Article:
HRM420: Week 2 Diversifying Organizational Culture

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Talk about diversifying organizational culture.

This week, we’re learning about DEI within the context of organizational cultures. A good example that we’ll use for this discussion is Procter & Gamble (P&G), which is the largest consumer goods company in the world, employing 100,000 people in over 80 countries.

Here’s the vision and mission of P&G’s DEI efforts posted on the company’s Equality and Inclusion web page.

“At P&G, we aspire to create a company and a world where equality and inclusion is achievable for all; where respect and inclusion are the cornerstones of our culture; where equal access and opportunity to learn, grow, succeed and thrive are available to everyone. We believe in the power of our differences and the impact we can make when we come together united by shared values and purpose. We are committed to doing the work to make this a reality” (Proctor & Gamble, n.d.).

P&G puts its words into action globally. For example, the company has an ongoing effort in Canada to support Black, Asian, and Indigenous communities. It’s applying its corporate values by taking action to promote DEI throughout society. Below is P&G’s statement about those efforts.

“Over the past year, in the midst of a global pandemic, there has been an increase in hate speech and hate crimes around the world, as well as in Canada. P&G Canada has stepped up and committed to match donations to four CanadaHelps funds: Black Solidarity Fund, Asian Solidarity Fund, Anti-Racism fund and the Indigenous Peoples Solidarity Fund. To date these funds have generated a total of 3.5 million to support marginalized communities and anti-racism initiatives across Canada” (Proctor & Gamble, n.d.).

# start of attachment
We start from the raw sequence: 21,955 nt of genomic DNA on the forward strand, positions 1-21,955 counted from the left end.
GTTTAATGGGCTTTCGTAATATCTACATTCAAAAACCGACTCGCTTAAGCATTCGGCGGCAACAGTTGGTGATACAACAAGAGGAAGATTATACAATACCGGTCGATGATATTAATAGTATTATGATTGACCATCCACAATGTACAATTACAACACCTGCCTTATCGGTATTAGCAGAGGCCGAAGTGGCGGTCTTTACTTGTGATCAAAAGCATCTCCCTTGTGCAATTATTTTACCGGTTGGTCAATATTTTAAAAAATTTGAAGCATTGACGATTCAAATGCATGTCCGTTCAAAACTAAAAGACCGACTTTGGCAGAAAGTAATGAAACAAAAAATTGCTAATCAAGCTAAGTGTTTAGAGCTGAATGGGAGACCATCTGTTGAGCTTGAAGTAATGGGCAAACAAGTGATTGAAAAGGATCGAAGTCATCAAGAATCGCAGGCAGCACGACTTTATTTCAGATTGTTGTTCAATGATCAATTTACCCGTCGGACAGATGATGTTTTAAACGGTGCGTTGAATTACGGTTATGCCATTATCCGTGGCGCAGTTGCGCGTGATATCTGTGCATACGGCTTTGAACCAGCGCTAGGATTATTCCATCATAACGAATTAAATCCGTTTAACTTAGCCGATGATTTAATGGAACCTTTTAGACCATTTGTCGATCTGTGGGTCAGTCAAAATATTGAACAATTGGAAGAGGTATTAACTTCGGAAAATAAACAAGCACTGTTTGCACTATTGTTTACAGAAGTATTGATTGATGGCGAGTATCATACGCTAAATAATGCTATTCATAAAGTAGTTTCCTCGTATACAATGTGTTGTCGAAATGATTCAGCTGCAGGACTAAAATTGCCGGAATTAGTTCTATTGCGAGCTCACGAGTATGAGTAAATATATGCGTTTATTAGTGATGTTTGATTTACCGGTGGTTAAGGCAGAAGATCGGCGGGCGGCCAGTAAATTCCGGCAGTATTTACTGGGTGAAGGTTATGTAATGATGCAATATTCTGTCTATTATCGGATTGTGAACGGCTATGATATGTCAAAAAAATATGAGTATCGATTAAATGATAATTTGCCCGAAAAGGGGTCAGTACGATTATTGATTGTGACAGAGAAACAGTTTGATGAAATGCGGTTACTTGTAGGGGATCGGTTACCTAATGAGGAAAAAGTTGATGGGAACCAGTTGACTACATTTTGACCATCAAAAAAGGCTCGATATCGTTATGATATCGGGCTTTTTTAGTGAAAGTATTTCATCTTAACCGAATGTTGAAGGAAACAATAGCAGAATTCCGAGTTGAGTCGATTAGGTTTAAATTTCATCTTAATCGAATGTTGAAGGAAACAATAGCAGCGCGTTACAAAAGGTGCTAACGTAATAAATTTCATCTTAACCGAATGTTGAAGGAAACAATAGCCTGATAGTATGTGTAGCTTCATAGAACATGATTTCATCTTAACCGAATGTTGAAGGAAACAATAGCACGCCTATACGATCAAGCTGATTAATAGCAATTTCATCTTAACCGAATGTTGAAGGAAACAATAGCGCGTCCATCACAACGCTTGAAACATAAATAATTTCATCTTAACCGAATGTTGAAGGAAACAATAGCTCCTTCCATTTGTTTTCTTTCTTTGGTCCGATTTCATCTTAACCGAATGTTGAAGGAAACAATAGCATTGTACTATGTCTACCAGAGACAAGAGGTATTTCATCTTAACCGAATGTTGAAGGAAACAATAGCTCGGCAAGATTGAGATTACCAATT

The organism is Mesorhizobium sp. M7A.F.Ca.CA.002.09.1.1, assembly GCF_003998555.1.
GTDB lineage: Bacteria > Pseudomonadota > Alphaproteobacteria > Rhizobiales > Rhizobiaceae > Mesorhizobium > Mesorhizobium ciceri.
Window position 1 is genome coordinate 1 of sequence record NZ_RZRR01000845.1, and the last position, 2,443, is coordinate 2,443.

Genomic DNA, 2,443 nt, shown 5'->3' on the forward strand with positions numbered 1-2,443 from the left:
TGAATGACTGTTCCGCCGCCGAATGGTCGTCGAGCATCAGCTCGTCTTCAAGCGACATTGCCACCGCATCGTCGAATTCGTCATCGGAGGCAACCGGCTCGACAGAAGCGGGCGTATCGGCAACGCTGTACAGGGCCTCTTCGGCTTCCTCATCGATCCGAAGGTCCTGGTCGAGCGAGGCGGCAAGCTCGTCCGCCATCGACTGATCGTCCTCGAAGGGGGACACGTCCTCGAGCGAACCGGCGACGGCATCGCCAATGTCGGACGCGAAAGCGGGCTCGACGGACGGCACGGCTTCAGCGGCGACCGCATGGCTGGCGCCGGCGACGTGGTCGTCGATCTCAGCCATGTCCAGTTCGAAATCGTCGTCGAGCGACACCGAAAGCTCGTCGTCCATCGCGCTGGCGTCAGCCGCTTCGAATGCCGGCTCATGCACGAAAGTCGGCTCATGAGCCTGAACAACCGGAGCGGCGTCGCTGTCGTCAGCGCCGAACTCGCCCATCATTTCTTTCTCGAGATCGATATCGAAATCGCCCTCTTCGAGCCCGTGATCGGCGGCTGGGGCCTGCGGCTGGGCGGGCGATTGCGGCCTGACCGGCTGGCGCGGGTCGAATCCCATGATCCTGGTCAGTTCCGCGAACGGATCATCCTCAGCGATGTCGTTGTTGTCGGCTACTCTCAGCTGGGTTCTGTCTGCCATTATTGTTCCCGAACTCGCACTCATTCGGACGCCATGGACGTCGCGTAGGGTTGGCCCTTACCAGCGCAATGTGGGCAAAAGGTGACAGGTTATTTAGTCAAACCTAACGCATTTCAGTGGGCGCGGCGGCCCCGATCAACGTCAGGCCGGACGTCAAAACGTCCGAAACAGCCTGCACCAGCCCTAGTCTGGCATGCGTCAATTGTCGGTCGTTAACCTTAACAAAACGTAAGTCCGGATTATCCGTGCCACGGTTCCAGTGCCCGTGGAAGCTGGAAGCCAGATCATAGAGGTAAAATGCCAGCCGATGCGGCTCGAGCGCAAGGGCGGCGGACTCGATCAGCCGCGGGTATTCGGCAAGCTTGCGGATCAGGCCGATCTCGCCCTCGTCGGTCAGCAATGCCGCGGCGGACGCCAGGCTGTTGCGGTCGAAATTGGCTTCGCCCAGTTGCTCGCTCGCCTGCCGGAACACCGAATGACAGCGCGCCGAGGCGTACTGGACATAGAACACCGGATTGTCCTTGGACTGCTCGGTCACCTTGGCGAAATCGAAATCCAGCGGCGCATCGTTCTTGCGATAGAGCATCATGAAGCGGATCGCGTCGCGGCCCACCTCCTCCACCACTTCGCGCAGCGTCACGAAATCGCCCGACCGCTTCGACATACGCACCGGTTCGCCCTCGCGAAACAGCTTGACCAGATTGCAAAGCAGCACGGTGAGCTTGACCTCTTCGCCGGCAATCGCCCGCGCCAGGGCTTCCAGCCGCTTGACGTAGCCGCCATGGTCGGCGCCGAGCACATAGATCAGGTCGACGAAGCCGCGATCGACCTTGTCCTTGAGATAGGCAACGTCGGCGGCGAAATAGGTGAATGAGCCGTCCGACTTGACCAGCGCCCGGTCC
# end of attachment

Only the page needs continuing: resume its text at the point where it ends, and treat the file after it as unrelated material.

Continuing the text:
P&G’s organizational culture seems to be aligned with characteristics usually associated with DEI programs’ long-term success.

Top management provides resources, personally intervenes, and publicly advocates diversity.

The program is structured.

Capitalizing on a diverse workforce is defined as a business objective.

Capitalizing on a diverse workforce is seen as necessary to generate revenue and profits.

The program is evaluated using metrics such as sales, retention, and promotion rates.

Manager involvement is mandatory.

The program is seen as a culture change, not a one-shot program.

Managers and demographic groups are not blamed for problems.

Behaviors and skills needed to successfully interact with others are taught.

Managers are rewarded for progress toward meeting diversity goals.

Management collects employee feedback and responds to it.

Create a safe and open culture that all employees want to belong to, in which employees can discover and appreciate differences and where the benefits of diversity are recognized by all employees (Noe, 2020).

As you write your first response to this discussion, write from your own perspective as a consumer living in the United States. Using P&G’s DEI efforts in Canada as a comparative example, how would you recommend P&G promote DEI in the U.S. market? For example, what current DEI issues in the U.S. market do you think the largest consumer company in the world should support in its home market?

Alternatively, you may respond by researching and sharing an example of a DEI effort that P&G is currently making in the U.S. market and explaining why you think that effort is either working or not working. Is P&G’s DEI effort a positive step forward toward broader support of DEI in the United States, or do you think the effort is missing the mark? Be sure to cite your sources with your reply.


Noe, R. A. (2020). Employee training and development (8th ed.). McGraw Hill Education.

Proctor & Gamble. (n.d.). Equality and inclusion. P&G:

Try to make your first post by Wednesday, and remember to reply to your classmate’s posts!


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